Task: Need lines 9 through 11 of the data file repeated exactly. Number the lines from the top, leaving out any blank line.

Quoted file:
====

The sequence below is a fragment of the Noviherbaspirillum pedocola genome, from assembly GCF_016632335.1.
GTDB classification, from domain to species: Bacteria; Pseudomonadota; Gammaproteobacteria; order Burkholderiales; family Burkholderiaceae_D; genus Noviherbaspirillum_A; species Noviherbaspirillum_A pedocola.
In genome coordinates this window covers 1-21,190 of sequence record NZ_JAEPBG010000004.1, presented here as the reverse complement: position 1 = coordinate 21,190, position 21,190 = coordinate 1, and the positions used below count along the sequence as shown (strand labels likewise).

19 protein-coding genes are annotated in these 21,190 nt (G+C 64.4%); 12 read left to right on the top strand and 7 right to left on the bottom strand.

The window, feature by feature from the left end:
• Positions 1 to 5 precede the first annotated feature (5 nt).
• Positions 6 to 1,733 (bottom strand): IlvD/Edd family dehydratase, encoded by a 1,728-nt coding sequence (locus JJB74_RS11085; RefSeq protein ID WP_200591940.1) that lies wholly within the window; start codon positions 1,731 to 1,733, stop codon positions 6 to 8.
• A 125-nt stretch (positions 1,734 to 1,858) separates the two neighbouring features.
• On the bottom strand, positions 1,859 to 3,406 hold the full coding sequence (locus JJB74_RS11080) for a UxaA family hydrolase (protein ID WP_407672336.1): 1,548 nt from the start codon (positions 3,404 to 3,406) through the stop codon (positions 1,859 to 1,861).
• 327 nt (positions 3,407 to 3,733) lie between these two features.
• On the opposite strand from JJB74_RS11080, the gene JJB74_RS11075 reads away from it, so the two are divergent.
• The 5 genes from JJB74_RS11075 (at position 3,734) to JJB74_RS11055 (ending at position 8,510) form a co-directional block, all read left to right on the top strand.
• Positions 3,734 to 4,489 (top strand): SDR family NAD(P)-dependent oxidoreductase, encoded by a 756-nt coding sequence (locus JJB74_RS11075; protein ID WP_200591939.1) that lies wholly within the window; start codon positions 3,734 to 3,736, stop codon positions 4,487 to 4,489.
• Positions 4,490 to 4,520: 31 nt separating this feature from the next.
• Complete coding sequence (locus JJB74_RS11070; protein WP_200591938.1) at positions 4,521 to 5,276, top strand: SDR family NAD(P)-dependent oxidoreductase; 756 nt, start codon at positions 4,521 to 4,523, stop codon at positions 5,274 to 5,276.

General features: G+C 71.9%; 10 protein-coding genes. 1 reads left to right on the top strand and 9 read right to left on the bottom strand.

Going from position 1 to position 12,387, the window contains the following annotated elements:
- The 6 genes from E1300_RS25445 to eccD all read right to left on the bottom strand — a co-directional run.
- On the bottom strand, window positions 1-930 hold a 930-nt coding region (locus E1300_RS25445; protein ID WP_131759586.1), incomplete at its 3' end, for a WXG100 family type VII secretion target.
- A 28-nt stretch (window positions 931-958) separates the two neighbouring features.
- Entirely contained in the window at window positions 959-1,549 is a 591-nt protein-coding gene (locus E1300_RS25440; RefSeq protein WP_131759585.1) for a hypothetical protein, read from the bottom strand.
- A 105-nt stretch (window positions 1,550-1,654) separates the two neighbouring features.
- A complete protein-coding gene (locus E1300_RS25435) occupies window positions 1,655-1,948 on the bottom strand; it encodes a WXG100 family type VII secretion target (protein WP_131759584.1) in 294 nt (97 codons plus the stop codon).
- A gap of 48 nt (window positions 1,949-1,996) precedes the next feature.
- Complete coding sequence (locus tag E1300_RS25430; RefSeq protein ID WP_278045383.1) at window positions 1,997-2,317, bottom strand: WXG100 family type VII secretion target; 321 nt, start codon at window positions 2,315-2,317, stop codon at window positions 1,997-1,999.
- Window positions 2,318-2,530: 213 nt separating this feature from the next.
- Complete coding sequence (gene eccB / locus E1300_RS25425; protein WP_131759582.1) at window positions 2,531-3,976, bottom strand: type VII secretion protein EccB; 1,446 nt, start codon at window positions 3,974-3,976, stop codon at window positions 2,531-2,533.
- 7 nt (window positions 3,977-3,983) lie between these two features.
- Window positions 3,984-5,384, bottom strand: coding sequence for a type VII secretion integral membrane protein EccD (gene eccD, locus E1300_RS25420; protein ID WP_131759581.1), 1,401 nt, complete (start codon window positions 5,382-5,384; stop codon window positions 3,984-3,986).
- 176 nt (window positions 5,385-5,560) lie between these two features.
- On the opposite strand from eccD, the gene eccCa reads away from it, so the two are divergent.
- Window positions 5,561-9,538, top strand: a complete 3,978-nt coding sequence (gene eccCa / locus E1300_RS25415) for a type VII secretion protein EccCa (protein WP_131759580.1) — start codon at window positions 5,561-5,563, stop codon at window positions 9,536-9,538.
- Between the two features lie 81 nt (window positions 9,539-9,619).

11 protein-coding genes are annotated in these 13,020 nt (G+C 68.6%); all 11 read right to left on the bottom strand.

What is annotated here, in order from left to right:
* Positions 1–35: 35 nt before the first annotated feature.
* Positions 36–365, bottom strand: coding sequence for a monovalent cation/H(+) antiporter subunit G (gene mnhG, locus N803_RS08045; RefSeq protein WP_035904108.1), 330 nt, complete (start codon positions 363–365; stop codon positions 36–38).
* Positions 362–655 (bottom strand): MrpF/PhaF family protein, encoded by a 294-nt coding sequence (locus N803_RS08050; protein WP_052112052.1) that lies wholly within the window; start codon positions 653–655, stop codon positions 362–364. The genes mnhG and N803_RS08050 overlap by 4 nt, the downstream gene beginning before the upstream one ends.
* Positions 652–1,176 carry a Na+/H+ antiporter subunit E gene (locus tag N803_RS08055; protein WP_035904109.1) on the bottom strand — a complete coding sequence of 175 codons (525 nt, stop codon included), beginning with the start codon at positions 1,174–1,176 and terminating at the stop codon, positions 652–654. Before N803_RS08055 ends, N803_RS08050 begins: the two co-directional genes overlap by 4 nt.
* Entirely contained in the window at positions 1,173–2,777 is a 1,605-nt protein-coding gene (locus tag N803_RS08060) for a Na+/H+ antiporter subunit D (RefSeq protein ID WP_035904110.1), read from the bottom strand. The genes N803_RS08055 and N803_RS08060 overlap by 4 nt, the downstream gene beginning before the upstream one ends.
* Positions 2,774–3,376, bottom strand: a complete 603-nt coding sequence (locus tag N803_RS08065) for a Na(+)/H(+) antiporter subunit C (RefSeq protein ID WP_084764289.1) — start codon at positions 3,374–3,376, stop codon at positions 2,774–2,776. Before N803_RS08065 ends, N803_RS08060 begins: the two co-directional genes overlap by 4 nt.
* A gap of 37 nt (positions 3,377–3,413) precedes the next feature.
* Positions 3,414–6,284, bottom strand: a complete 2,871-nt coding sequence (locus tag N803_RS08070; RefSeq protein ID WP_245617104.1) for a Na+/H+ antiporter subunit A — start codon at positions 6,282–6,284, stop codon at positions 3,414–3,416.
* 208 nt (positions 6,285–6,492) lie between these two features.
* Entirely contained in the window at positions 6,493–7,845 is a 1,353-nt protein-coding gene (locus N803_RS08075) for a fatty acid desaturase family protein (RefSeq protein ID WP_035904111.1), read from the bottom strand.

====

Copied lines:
• On the bottom strand, positions 1,859 to 3,406 hold the full coding sequence (locus JJB74_RS11080) for a UxaA family hydrolase (protein ID WP_407672336.1): 1,548 nt from the start codon (positions 3,404 to 3,406) through the stop codon (positions 1,859 to 1,861).
• 327 nt (positions 3,407 to 3,733) lie between these two features.
• On the opposite strand from JJB74_RS11080, the gene JJB74_RS11075 reads away from it, so the two are divergent.